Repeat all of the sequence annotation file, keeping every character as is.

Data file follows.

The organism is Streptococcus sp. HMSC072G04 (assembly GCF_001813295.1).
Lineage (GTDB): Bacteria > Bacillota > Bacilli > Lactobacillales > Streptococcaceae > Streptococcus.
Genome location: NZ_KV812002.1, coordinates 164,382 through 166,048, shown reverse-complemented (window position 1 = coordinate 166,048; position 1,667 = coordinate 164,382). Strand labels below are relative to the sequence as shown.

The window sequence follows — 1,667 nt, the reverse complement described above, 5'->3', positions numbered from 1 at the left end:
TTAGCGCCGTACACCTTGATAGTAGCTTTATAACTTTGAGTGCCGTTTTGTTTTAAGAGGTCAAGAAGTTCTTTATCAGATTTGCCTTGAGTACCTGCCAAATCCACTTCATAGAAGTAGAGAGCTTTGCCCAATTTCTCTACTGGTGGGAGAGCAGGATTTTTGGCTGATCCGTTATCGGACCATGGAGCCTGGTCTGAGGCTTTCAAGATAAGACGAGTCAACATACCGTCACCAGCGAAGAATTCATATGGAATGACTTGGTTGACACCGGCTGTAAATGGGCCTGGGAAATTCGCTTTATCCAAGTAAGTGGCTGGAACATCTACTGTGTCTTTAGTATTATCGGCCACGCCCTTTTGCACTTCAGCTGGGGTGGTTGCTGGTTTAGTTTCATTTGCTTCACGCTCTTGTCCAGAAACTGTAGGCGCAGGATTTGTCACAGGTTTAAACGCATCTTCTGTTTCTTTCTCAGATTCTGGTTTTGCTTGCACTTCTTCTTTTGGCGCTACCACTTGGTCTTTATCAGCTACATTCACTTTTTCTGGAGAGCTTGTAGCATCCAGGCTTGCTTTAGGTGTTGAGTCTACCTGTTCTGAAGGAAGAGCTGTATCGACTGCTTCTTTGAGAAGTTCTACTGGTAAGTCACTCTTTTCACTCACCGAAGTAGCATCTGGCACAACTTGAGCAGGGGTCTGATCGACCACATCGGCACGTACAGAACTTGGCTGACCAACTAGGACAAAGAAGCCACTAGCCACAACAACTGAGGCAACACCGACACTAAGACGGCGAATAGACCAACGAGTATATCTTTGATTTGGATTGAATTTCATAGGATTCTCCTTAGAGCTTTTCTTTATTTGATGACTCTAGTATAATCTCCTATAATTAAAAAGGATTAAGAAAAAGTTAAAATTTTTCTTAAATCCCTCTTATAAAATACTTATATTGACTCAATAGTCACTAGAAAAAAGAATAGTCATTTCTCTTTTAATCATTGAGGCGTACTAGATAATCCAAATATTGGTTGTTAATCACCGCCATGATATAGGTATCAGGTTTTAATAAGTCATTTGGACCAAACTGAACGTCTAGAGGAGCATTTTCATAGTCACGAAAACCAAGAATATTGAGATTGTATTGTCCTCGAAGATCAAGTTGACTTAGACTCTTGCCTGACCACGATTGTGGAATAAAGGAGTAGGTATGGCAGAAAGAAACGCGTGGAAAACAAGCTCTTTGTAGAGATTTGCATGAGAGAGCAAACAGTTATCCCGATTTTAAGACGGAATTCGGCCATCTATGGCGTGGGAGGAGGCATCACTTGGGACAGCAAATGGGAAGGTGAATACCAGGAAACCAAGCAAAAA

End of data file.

The organism is Streptococcus sp. HMSC072G04 (assembly GCF_001813295.1).
Lineage (GTDB): Bacteria > Bacillota > Bacilli > Lactobacillales > Streptococcaceae > Streptococcus.
Genome location: NZ_KV812002.1, coordinates 164,382 through 166,048, shown reverse-complemented (window position 1 = coordinate 166,048; position 1,667 = coordinate 164,382). Strand labels below are relative to the sequence as shown.

The window sequence follows — 1,667 nt, the reverse complement described above, 5'->3', positions numbered from 1 at the left end:
TTAGCGCCGTACACCTTGATAGTAGCTTTATAACTTTGAGTGCCGTTTTGTTTTAAGAGGTCAAGAAGTTCTTTATCAGATTTGCCTTGAGTACCTGCCAAATCCACTTCATAGAAGTAGAGAGCTTTGCCCAATTTCTCTACTGGTGGGAGAGCAGGATTTTTGGCTGATCCGTTATCGGACCATGGAGCCTGGTCTGAGGCTTTCAAGATAAGACGAGTCAACATACCGTCACCAGCGAAGAATTCATATGGAATGACTTGGTTGACACCGGCTGTAAATGGGCCTGGGAAATTCGCTTTATCCAAGTAAGTGGCTGGAACATCTACTGTGTCTTTAGTATTATCGGCCACGCCCTTTTGCACTTCAGCTGGGGTGGTTGCTGGTTTAGTTTCATTTGCTTCACGCTCTTGTCCAGAAACTGTAGGCGCAGGATTTGTCACAGGTTTAAACGCATCTTCTGTTTCTTTCTCAGATTCTGGTTTTGCTTGCACTTCTTCTTTTGGCGCTACCACTTGGTCTTTATCAGCTACATTCACTTTTTCTGGAGAGCTTGTAGCATCCAGGCTTGCTTTAGGTGTTGAGTCTACCTGTTCTGAAGGAAGAGCTGTATCGACTGCTTCTTTGAGAAGTTCTACTGGTAAGTCACTCTTTTCACTCACCGAAGTAGCATCTGGCACAACTTGAGCAGGGGTCTGATCGACCACATCGGCACGTACAGAACTTGGCTGACCAACTAGGACAAAGAAGCCACTAGCCACAACAACTGAGGCAACACCGACACTAAGACGGCGAATAGACCAACGAGTATATCTTTGATTTGGATTGAATTTCATAGGATTCTCCTTAGAGCTTTTCTTTATTTGATGACTCTAGTATAATCTCCTATAATTAAAAAGGATTAAGAAAAAGTTAAAATTTTTCTTAAATCCCTCTTATAAAATACTTATATTGACTCAATAGTCACTAGAAAAAAGAATAGTCATTTCTCTTTTAATCATTGAGGCGTACTAGATAATCCAAATATTGGTTGTTAATCACCGCCATGATATAGGTATCAGGTTTTAATAAGTCATTTGGACCAAACTGAACGTCTAGAGGAGCATTTTCATAGTCACGAAAACCAAGAATATTGAGATTGTATTGTCCTCGAAGATCAAGTTGACTTAGACTCTTGCCTGACCACGATTGTGGAATAAAGGAGTAGGTATGGCAGAAAGAAACGCGTGGAAAACAAGCTCTTTGTAGAGATTTGCATGAGAGAGCAAACAGTTATCCCGATTTTAAGACGGAATTCGGCCATCTATGGCGTGGGAGGAGGCATCACTTGGGACAGCAAATGGGAAGGTGAATACCAGGAAACCAAGCAAAAA